although secondary symptoms by affecting brain function at a cellular level. Thus.222. the autonomic nervous system and the central city have been implicated. such as IL‑2 or (for example. interferon-γ (IFNγ). poverty. PRIMER Box 2 | Social and environmental determinants of MDD mechanisms of inflammation might also be relevant for the development of MDD in patients. reducing adult forward and feedback loops (FIG. conflict. Clinical observations suggest that similar discovered that substances such as the anti­hypertensive NATURE REVIEWS | DISEASE PRIMERS VOLUME 2 | 2016 | 5 © 2 0 1 6 M a c m i l l a n P u b l i s h e r s L i m i t e d . can contribute to the risk for MDD (a so‑called social Increased expression of genes involved in IL‑6 signal- cause). p a r t o f S p r i n g e r N a t u r e . For example. neurogenesis — the process by which new neu- In summary. Recent studies CRH antagonists in the treatment of MDD68. although there is unequivocal evidence rons are generated in the adult brain from pluripotent of HPA alterations in MDD. BDNF mRNA levels are also reduced in the leukocytes Inflammation of patients with MDD. smoking behaviour. stress responsiveness84. Animal models have shown that these routes The monoamine neurotransmitters serotonin (also converge in the CNS to alter molecular programmes known as 5‑hydroxytryptamine). certain social variables. microglial activation in the CNS of patients with MDD. have also yielded mixed results69. including astrocytes. neighbourhood factors patients who receive cytokine treatments. such brain tissue81 have indicated neuroinflammation and as metyrapone. They can be categorized as demographic factors severe infections and autoimmune diseases increase the (for example. In addition. A role for peripheral neurogenesis in rodents in the absence of stress does not immune dysfunction and neuroimmunological mech. The peripheral changes in cortisol levels and inflamma- nist mifepristone (also known as RU‑486) was shown tory mechanisms might ultimately induce depressive to ameliorate psychotic symptoms. income inequality and low education). affect brain corticoid-mediated negative feedback on the HPA axis84. trial71 and to improve cognitive function in patients with MDD in an experimental study 72. reduced anisms in MDD has been supported by a large body neurogenesis can precipitate depression-­like symptoms of evidence from animal studies (BOX 3). In MDD with Neuroplasticity psychotic features. of MDD subtypes of patients who are more likely to BDNF and other regulators of neuroplasticity might respond to a given treatment within the HPA axis. a high-fat or symptoms75. patients with MDD show increased high-sugar diet and physical inactivity). adult neuro- have also provided intriguing insights into how periph. Clinical using PET imaging 80 as well as analyses of post-­mortem ­trials using glucocorticoid-­lowering compounds. .genesis promotes resilience to stress by enhancing gluco- eral cytokines can. age. noradrenaline and (for example. socioeconomic status (for example. a potential role for inflammation in MDD is has been shown to accelerate the onset of action of also supported by clinical trials of NSAIDs. A bidirectional association between these serum levels of cytokines. Deeper clinical and biological trophin brain-derived neurotrophic factor (BDNF) pheno­typing of MDD will lead to the identification have been measured in the sera of patients with MDD. ingly. alcohol use. Fludrocortisone. There have also been a few large. patients with MDD. such as tumour necrosis factor determinants and MDD is evident. Peripheral cytokines can Importantly. acts with the body’s main integrative systems (the HPA Although BDNF and other correlates of neuroplasti- axis. Several social and environmental factors are associated with the risk and the outcome a population-based study has shown that both prior of major depressive disorder (MDD)208. and pharmacological and non-­ The immune system is an important component of the pharmacological antidepressant therapies have been physiological stress-sensing pathways and closely inter.77. In addition. status or lack of social support. low social support. the precise role of neuro­genesis nervous system (CNS)) in mutually regulatory feed-­ in MDD has been debated84. pared with healthy controls78. behaviour and mood. For example. lower levels of the neuro­ therapeutic avenues. Finally.antidepressants in humans. the glucocorticoid receptor antago. These models in the context of stress. circuits. However. which may eventually lead to poverty208. analyses of failed trials indicated that very high doses primarily by disrupting neuroplasticity and. a mineralocorticoid receptor agonist. reviewed in standard antidepressants in one randomized controlled a meta-analysis82. trauma and negative life events) atitis virus infection or cancer often develop depressive and lifestyle factors (for example. it is biologically plausible microglia and neurons. Finally. unemployment. sex and ethnicity).induce depressive-like behaviour.shown to normalize BDNF levels83. affect behaviour through their control of neuro­genesis. overcrowding. risk of subsequently developing MDD74. especially those with a chronic course of the ling in peripheral blood cells has also been observed in disease. prospective studies indicating that increased levels of IL‑6 during childhood significantly increases the overall results have not indicated a major role for risk of developing MDD in adulthood79. By contrast. as confirmed by meta-analyses76. anisms (CNS infiltration by peripheral immune cells) or signalling via the vagus nerve (the ‘inflammatory Monoamines reflex’). migration. Along these lines. difficulties in work. receptor expression). socioenvironmental events (for example. A l l r i g h t s r e s e r v e d .70. often deteriorate in their social functioning. inadequate housing. neurogenesis and dopa­mine were first implicated in MDD after it was plasticity 73. such as low socioeconomic (TNF) and IL‑6. leading to work and family a large-scale cohort study of patients with MDD com- problems (experiencing ‘social drift’).that neurogenesis contributes to the clinical effects of nals can be conveyed to the CNS through cellular mech. inflammatory sig. natural disasters. accord- might be required to reach therapeutic blood levels58. 5). war. At a biological level. effective adult neurogenesis be transported through the blood–brain barrier to act occurs following anti­depressant treatment that reduces directly on CNS-resident cells. this has not yet led to new stem cells. neighbourhood violence and safety). as part of their treatment for hep- discrimination. in rodents. directly and indirectly.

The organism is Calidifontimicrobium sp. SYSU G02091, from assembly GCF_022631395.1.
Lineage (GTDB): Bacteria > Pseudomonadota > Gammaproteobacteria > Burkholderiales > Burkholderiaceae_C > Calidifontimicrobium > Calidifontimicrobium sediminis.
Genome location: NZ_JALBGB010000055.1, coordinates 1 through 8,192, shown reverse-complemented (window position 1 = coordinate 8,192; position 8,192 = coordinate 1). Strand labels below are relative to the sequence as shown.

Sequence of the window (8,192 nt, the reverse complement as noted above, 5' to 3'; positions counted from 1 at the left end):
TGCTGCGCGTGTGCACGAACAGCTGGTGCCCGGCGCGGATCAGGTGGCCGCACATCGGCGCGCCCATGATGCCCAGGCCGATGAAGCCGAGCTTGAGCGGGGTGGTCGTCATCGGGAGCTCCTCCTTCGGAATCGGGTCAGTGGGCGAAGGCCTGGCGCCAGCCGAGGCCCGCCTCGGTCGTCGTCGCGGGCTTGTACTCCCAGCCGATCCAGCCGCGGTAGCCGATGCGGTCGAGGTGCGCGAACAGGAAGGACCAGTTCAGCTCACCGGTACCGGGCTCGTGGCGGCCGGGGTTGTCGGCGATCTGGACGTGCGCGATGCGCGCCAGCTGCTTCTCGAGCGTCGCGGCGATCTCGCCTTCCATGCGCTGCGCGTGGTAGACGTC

insula and temporal increased in those with major depressive disorder (MDD) compared with those who do lobes in patients with MDD90. Indeed.892 individuals also suggested that the adverse effects of medications and shared pathophysiology (for example. compared with other psychiatric disorders.8 RR= 1. such as the dorsal cingulate smaller volumes in many different brain areas have and anterior insula96. later. They include unhealthy lifestyle. 86). addiction.com/nrdp © 2 0 1 6 M a c m i l l a n P u b l i s h e r s L i m i t e d . neuro- dominate the field of modern p ­ sychopharmacology imaging studies in MDD have identified abnormalities of MDD.97. on monoamine neurotransmission. findings in MDD is abnormally increased connectivity and heightened activation of the amygdala95. brains of patients with MDD have yielded inconsistent results (reviewed in REF. the iour. Evidence from meta-analyses34 of Nature Reviews | Disease Primers longitudinal studies has revealed that the relative risk (RR) of various diseases is ­anterior and posterior cingulate. not have MDD. as well as post-mortem studies of the control circuit. By con- cal changes in brain structure in MDD as detected by trast. antidepressant effects are often only evident after several and includes projections between the dorsal cingulate. many cross-sectional stud. mation and self-directed thoughts in MDD95.7 RR= 1. cuit plays a central part in guiding motivated behav- tems within hours after administration.94. upregulation hippocampus might be selectively affected in MDD of immune–endocrine stress systems. in either activation or connectivity within the affective– However. Furthermore. Several studies have suggested that stress-associated enhancing the effects of the neurotransmitters. In addition. Changes in brain gene expression anterior insula.6 with MDD than in healthy controls in the basal gan- Cancer MDD glia. effects87. The affective–salience cir- target monoamines affect these neurotransmitter sys. poorer care (or selfcare) adherence. which and cellular mechanisms of the pathobiology reviewed may reflect the increased salience of negative infor- above might ultimately contribute to morphologi. default mode network and the frontoparietal cognitive urine and CSF. The mechanisms that contribute to the diverse somatic consequences Furthermore.6 neuroimaging genetics through meta-analysis) working Obesity group of MRI data from more than a dozen independent Disability research samples detected significantly lower volumes in Cognitive impairment the hippo­campus (but no other subcortical structures)89 as well as cortical thinning in the orbitofrontal cortex. Structural brain alterations much like the amygdala. drugs that Affective–salience circuit. A l l r i g h t s r e s e r v e d .8 Diabetes mellitus individ­uals with MDD. thalamus. A meta-analysis by the ENIGMA (enhancing RR= 1. leading to decreased recruitment of regional brain volumes in patients with MDD. ventral striatum and amygdala. 5). a large-scale trans-diagnostic voxel-­ of MDD are complex and together might explain the unfavourable health outcomes in based morphometry meta-analysis of 193 studies patients with MDD. Indeed. 6 | 2016 | VOLUME 2 www. this could not be confirmed in the amines in MDD was further supported by the discovery most recent meta-analysis of MRI data by the ENIGMA in the 1950s and. schizophrenia. rendering the monoamine hypothesis of MDD One of the most frequently reported neuro­imaging overly simplistic. For example. Figure 2 | The somatic consequences of MDD. Thus. as well that occur after continuous treatment with drugs that as downstream targets.34. which continue to changes in multiple brain networks93. decreased activity and connectivity of the ventral neuro­imaging. the medial prefrontal–medial parietal adrenaline and serotonin metabolites in the plasma. many studies that have measured nor­ salience circuit. such as These contributions are explained in more detail elsewhere5.nature. Although saliency-processing areas. hippocampus and several frontal regions RR= 1. whether smaller volumes of the of the first antidepressant drugs — t­ ricyclic antidepres­ hippocampus seen in MDD are an early manifestation or sants (TCAs) and monoamine oxid­a se inhibitors whether they develop later in the course of the disorder (MAOIs). p a r t o f S p r i n g e r N a t u r e . weeks of treatment.PRIMER Heart disease been reported in individual case–control studies. whether related to emotional or cognitive stimuli.3 (FIG. . bipolar disorder. comprising 15. obsessive– compulsive disorder and anxiety 91. the mechanistic interro­gation working group89. However. which is present in MDD but also in obesity). a meta-analysis of 143 studies88 confirmed smaller volumes in patients RR= 1. TCAs block the reuptake of monoamines in the presynaptic neuron Functional brain circuits and MAOIs prevent their breakdown once reabsorbed. such as hypothalamic and brain target monoamines might underlie their therapeutic stem nuclei. Although an e­ arlier meta-analysis suggested that smaller hippo­campal vol- drug reserpine reduce their levels and that some patients umes might already be present in patients with first-­ taking these drugs developed MDD85. the dorsal anterior cingulate It stands to reason that a combination of the molecular and anterior insula are hyperactive in MDD. Both TCAs and MAOIs have robust effects remains unclear. the best and most consistent evidence from structural MRI Mortality studies support that hippocampal volume is reduced in RR= 1. These alterations in inflammatory and glucocorticoid sig- findings stimulated the development of a long series nalling are associated with corresponding functional of monoamine-­based compounds.8 RR= 1. The role of mono­ episode MDD92. striatum and other reward-related regions have been ies using structural brain imaging have investigated observed in MDD.